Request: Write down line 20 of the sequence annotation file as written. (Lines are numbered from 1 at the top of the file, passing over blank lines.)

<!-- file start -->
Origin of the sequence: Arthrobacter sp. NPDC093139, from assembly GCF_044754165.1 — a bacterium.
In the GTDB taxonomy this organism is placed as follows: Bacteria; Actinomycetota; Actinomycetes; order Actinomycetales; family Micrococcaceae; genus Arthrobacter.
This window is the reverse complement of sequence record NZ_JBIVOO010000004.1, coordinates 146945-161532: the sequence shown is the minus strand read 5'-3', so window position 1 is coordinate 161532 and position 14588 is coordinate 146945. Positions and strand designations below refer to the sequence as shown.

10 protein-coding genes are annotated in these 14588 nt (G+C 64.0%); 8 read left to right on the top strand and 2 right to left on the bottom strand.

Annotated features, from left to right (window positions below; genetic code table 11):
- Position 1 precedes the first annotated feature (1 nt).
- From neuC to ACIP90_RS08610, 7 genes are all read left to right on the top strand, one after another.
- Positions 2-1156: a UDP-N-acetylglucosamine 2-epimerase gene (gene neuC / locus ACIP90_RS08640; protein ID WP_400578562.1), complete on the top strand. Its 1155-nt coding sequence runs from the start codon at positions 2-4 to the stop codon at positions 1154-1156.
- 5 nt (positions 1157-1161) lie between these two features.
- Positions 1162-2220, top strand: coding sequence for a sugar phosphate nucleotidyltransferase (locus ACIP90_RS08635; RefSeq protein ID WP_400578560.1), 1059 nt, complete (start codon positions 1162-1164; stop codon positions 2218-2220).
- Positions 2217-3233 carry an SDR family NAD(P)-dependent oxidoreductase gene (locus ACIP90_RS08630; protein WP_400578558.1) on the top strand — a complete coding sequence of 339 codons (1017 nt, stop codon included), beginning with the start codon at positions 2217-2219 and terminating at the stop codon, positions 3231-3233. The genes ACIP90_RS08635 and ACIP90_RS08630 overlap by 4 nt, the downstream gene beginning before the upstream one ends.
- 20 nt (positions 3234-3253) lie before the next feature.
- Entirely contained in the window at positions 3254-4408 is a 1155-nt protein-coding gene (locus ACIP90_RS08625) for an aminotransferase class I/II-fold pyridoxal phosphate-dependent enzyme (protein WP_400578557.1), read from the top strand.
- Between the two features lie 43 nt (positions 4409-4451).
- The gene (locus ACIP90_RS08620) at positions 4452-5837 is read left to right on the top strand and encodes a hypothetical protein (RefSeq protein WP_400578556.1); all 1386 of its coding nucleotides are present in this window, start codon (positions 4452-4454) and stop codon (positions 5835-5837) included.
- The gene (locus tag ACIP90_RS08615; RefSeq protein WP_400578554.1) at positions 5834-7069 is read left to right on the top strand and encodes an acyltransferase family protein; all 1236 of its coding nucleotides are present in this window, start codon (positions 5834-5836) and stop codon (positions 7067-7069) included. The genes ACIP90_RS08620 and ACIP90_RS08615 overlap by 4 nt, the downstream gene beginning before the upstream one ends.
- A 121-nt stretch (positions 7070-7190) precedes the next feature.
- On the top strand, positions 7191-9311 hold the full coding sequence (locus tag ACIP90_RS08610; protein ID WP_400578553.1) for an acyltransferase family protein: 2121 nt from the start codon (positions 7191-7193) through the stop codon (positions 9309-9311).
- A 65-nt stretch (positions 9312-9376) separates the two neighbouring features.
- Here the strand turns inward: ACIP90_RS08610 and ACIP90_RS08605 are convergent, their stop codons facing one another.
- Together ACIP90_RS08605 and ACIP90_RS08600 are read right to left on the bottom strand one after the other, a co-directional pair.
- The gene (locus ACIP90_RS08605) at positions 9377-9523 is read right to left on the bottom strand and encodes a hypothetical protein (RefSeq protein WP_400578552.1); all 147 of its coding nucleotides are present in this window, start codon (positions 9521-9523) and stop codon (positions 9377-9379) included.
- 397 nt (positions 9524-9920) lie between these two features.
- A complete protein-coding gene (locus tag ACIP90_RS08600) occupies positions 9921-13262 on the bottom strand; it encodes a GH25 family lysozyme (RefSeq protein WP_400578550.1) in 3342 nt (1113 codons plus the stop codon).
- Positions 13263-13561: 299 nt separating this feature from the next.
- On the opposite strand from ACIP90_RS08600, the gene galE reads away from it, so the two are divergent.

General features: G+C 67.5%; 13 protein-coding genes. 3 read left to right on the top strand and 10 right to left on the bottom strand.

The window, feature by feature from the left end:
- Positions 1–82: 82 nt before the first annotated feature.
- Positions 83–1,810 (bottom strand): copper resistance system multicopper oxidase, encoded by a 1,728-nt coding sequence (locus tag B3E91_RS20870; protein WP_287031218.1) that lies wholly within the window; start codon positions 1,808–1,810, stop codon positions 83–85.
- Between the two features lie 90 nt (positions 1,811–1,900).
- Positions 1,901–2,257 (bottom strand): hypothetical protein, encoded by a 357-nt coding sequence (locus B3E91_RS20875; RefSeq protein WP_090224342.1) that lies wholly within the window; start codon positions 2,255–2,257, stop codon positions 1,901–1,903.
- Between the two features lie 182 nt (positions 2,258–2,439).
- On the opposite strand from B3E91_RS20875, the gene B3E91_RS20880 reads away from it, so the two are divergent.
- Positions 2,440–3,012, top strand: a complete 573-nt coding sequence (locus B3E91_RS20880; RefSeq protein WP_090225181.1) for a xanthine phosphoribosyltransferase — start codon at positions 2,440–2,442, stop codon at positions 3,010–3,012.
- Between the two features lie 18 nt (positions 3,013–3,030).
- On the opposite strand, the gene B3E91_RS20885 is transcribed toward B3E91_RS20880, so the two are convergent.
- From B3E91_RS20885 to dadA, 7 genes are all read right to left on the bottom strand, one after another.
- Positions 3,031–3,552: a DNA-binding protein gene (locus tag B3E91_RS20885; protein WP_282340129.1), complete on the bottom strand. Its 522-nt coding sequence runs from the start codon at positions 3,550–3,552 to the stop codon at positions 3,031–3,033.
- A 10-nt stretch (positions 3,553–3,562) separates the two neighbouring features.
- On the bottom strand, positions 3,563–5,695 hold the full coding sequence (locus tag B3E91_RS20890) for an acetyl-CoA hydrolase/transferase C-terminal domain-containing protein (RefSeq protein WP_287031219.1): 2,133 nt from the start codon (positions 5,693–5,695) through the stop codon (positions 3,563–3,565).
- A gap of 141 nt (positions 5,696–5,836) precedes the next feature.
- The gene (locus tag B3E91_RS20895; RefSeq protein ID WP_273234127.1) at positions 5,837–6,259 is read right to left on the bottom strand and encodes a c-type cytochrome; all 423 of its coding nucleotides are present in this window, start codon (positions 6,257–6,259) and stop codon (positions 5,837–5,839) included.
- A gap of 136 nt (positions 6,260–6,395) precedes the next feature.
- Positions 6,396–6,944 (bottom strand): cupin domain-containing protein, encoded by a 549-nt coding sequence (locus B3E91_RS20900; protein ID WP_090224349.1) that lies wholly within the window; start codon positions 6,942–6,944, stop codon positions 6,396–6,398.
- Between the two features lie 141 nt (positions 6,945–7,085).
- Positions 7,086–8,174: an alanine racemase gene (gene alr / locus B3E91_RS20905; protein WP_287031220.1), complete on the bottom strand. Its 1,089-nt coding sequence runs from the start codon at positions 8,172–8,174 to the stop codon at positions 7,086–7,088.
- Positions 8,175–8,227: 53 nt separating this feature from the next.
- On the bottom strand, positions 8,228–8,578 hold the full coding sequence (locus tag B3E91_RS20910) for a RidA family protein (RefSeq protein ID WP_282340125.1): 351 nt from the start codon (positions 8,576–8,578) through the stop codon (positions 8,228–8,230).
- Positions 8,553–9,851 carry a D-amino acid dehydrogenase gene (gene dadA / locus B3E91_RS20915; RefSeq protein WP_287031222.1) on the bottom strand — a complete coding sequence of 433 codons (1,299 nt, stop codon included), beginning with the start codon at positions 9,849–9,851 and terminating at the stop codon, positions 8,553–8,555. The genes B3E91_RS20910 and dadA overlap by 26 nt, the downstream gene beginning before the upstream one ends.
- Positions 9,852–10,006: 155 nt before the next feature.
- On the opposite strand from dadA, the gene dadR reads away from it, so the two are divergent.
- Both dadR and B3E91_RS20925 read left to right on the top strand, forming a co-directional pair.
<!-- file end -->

- Here the strand turns inward: ACIP90_RS08610 and ACIP90_RS08605 are convergent, their stop codons facing one another.